If this team doesn’t make the playoffs, they’re going to have to make structural changes to the roster. The constant discussion of their 10 games lead in July is glossing over the fact that they’ve had one good month—June when they went 20-7. Aside from that, they’re around a .500 team and making the playoffs in 2012 is in jeopardy. They’re old, expensive, and worn down. It remains to be seen what this veteran crew is going to have left in the tank even if they do make the playoffs

All of a sudden criticism has been extended to hitting coach Kevin Long for the slide of Curtis Granderson, Nick Swisher, Russell Martin, among others. Long might be gone, playoffs or not. The Yankees minor league system is dwindling in stature and legitimate prospects, thereby limiting what they’ll be able to acquire on the market; their open decision to try and reduce payroll to prevent luxury tax implications will also reduce their options to improve the team on the fly.

If they fall from the playoffs or are a one-and-done scenario, I’d fire Cashman not just for his incompetent trade for Michael Pineda and failure to address needs at the trading deadline, but also because I still have an issue with him having written a reference on team letterhead for either his girlfriend or a woman that was blackmailing him. His judgment on and off the field is highly questionable.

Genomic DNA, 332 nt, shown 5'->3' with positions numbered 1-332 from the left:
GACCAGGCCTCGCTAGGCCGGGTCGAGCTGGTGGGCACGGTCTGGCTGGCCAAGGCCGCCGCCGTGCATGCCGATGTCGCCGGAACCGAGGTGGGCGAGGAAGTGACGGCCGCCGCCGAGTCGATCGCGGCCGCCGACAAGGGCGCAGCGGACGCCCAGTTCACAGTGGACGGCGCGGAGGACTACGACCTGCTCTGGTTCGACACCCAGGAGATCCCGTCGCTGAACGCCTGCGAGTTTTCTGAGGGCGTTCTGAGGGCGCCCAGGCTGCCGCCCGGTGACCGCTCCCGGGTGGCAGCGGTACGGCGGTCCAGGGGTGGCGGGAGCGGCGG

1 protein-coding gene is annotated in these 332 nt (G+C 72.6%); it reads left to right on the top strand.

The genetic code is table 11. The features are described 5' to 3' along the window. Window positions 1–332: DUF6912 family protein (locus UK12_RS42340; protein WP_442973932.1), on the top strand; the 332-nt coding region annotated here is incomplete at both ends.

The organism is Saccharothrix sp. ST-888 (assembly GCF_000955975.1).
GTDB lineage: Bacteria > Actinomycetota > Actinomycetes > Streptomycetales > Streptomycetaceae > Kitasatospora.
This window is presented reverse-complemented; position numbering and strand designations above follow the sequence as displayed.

Maybe it’s time for Billy Eppler to get a chance or to even bring back Gene Michael for a 2-3 year run as GM.

Tampa Bay Rays

The Rays are loaded with young pitching, aggressive in making trades, and build a different bullpen every year with the refuse of other clubs. Because they are operating under severe financial constraints and the scrutiny around them is limited, they can do what they want and live with a season of 83-79 or worse to get back to 95 wins the next season. This is what they are and how they’ll remain under the current management.

Toronto Blue Jays

Edwin Encarnacion hit his 40th home run last night. He joins Jose Bautista as a journeyman player who suddenly starting hitting the ball out of the park with a ridiculous frequency for the Blue Jays. But they’re still the same team that discovers a player for whom it clicked in his late-20s, and winds up with a win total between 75-83 and is in third or fourth place in the division.

Their manager John Farrell is in demand to take over the Red Sox and the Blue Jays don’t sound all that bothered about it. Their entire starting rotation has spent time on the disabled list for one malady or another. Their offense is flashy, but as inconsistent as their would-be star pitcher Brandon Morrow.

It’s just off in Toronto. They do noticeable things like make aggressive trades, hit homers and steal bases, but they don’t win. I don’t hear people referring to GM Alex Anthopoulos as a genius much anymore. What are they thinking North of the border when they spent so many years jumping at the Yankees, Red Sox, and Rays like a child trying to recover a confiscated toy, then see the Red Sox come apart, the Yankees vulnerable, and the Rays beatable and that it’s the Orioles and not the Blue Jays who are taking advantage?